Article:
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High School Exit Exam Left in Limbo by Senate

Education: Republicans reject Davis-backed measure, leaving students uncertain whether test will count or just be a practice run.


The status of the state's high school exit exam was thrown into limbo Thursday when state Senate Republicans voted down a key piece of legislation supported by Gov. Gray Davis.

As a result, ninth-graders preparing to take the two-part test March 7 and 13 still don't know whether it will be a trial run or the real thing.

The failed legislation would have made the upcoming version a voluntary practice test for this year's ninth-graders. It would have modified the original 1999 law, which requires all high school seniors graduating in 2004 and beyond to pass an exit test that they may begin taking as ninth-graders.

Republicans argued that accountability in schools is overdue and that testing should not be delayed.

The issue is not dead, however. Sen. Jack O'Connell (D-San Luis Obispo), the bill's author, got permission Thursday to have the bill reconsidered Monday.

Since the original legislation passed, testing experts have advised Davis that the test would not withstand a legal challenge if ninth-graders were allowed to take it under the current plan.

As it stands, because the test is voluntary in the ninth grade, the state would not be likely to get a complete set of students, which could skew the passing score and prompt lawsuits.

Court decisions in other states suggest that California should wait until all of its 10th-graders take the test next year, so that the state can set a valid passing score.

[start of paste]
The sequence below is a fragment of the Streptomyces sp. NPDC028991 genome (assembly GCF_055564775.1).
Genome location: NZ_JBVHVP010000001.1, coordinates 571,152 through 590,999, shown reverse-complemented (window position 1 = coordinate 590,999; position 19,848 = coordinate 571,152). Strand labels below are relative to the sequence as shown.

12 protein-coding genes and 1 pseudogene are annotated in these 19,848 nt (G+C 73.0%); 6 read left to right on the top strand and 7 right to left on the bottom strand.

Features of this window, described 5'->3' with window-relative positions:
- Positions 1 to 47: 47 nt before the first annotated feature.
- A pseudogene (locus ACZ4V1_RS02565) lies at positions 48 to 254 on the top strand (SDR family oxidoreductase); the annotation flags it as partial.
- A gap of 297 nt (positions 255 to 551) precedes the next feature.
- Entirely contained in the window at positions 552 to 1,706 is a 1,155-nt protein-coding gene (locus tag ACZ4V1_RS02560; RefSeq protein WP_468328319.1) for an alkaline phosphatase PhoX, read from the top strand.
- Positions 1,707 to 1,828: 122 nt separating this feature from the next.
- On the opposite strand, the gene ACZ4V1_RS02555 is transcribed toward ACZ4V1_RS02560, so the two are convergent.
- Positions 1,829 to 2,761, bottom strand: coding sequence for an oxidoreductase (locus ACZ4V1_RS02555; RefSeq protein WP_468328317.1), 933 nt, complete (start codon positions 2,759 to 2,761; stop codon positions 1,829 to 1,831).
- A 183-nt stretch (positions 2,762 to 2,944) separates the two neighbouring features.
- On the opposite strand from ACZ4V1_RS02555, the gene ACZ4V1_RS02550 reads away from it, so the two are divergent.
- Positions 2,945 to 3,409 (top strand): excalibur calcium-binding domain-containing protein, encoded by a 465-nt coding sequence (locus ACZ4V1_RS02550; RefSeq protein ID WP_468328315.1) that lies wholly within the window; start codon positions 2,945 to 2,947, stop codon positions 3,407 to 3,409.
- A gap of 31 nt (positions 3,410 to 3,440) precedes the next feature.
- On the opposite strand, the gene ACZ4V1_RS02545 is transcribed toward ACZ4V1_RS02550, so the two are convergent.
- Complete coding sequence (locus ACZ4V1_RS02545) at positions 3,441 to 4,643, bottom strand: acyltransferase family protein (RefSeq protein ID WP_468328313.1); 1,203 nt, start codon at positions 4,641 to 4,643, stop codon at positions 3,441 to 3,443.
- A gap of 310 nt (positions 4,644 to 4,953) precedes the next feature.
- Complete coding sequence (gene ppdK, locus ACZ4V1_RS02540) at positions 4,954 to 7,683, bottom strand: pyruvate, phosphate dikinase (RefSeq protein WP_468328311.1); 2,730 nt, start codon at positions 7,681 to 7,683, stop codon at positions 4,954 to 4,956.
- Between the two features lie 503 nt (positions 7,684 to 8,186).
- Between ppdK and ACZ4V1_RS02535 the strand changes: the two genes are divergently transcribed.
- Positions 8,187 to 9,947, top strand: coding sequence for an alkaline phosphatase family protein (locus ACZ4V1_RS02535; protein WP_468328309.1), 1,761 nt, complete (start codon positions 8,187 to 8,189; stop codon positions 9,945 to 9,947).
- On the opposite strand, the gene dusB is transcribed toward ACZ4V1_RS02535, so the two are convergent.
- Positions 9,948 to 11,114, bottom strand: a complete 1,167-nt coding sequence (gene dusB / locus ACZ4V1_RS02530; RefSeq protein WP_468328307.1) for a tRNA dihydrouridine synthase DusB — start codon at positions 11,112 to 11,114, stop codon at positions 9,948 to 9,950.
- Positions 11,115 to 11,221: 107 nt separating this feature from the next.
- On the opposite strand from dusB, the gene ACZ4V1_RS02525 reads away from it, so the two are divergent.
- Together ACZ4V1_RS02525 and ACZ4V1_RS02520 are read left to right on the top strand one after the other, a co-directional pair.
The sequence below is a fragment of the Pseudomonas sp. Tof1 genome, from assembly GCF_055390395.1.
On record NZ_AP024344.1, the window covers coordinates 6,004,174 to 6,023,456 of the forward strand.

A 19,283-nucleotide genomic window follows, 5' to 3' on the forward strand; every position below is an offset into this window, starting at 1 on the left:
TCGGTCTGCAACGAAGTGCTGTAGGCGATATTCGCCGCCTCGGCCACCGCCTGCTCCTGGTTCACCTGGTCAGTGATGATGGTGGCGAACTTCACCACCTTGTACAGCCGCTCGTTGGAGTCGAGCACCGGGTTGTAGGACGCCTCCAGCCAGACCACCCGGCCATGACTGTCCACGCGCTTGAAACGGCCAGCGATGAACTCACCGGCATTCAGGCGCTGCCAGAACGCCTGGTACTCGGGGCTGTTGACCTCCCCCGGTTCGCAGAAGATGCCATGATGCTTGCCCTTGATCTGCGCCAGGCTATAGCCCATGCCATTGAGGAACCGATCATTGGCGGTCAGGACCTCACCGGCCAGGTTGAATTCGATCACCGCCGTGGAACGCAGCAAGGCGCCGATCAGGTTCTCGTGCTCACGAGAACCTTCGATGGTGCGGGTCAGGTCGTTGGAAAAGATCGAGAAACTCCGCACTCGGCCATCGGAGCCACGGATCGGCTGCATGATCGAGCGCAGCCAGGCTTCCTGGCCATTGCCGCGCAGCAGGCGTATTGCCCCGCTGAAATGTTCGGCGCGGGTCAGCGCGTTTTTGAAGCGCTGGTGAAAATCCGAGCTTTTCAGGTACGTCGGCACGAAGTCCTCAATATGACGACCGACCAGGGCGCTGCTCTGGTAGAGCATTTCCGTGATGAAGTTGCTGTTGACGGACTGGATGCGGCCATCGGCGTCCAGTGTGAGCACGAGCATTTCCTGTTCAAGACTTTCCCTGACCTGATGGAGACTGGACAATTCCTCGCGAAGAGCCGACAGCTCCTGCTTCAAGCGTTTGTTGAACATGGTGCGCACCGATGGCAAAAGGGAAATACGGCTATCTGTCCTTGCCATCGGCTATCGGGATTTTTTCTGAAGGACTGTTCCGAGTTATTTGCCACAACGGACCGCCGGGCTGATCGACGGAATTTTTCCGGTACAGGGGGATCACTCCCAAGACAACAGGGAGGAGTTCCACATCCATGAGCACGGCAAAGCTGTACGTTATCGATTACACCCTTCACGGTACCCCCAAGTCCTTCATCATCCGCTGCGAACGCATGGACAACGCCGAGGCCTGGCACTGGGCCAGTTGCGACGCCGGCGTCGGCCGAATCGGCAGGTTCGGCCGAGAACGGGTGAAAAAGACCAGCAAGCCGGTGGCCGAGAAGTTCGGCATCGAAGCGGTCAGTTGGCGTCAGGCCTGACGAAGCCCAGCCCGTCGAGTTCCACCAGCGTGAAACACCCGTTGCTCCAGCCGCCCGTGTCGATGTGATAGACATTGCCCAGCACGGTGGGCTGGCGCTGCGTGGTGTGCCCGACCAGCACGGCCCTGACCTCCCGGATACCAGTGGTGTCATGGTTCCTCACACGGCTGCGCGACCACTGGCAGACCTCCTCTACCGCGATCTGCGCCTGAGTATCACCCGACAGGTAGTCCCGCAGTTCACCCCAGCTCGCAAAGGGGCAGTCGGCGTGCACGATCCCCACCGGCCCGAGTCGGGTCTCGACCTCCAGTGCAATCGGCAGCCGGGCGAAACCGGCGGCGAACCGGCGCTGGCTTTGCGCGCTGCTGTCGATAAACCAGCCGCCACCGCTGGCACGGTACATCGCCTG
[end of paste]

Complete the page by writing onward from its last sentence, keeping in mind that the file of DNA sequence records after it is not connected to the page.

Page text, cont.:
By doing so, the state could argue in court that it had a full cross-section of students answering the same test questions at the same point in their high school careers and being subject to the same passing score.

The exam will cover standards through first-year algebra and reading and writing standards through the 10th grade. Starting in the 10th grade, when the test becomes mandatory, students will have several chances to pass during their high school years. Those who don't pass cannot receive their diplomas.

Educators and administrators expressed frustration at the legal wrangling over the testing bill, SB 84.

"The last minuteness of it, I know has caused some real anxiety for school districts," said Carol Hatcher, a curriculum director in Kern County. "This has caused them to be in limbo about how much to stress taking the test."

On Thursday, the O'Connell bill making the test a practice exercise sailed out of the Assembly without debate on a bipartisan 66-0 vote. But in the Senate, the bill ran into a Republican roadblock and failed.

The bill required at least 27 votes in the 40-member Senate to send it to Davis for his expected signature. As an "urgency" bill, it would become law as soon as he signed it.

But it got only 20 favorable votes, all cast by Democrats, whose ranks were depleted by absentees. A frustrated O'Connell told the Senate that the bill must be passed to "protect these tests from potential legal challenges, and it needs to pass today."

But Republicans attacked it as an attempt to paper over alleged failings of the state education department and the public school system.

"There are those in the educational establishment that do not wish to be held accountable at all, so they want to throw out the test," charged Sen. Ray Haynes (R-Riverside).

Sen. John Vasconcellos (D-Santa Clara), chairman of the Senate Education Committee, told Haynes that he was "appalled by the ignorance of your statement."

Senate President Pro Tem John Burton (D-San Francisco) contended that minority Republicans apparently had a newly found belief that Davis, a Democrat, might be politically vulnerable on the exit exam issue and were seeking to exploit that.

"If you want to stick it to the governor, why don't you do it in a way that is not sticking it to kids?" Burton asked.


Groves reported from Los Angeles and Ingram, from Sacramento.

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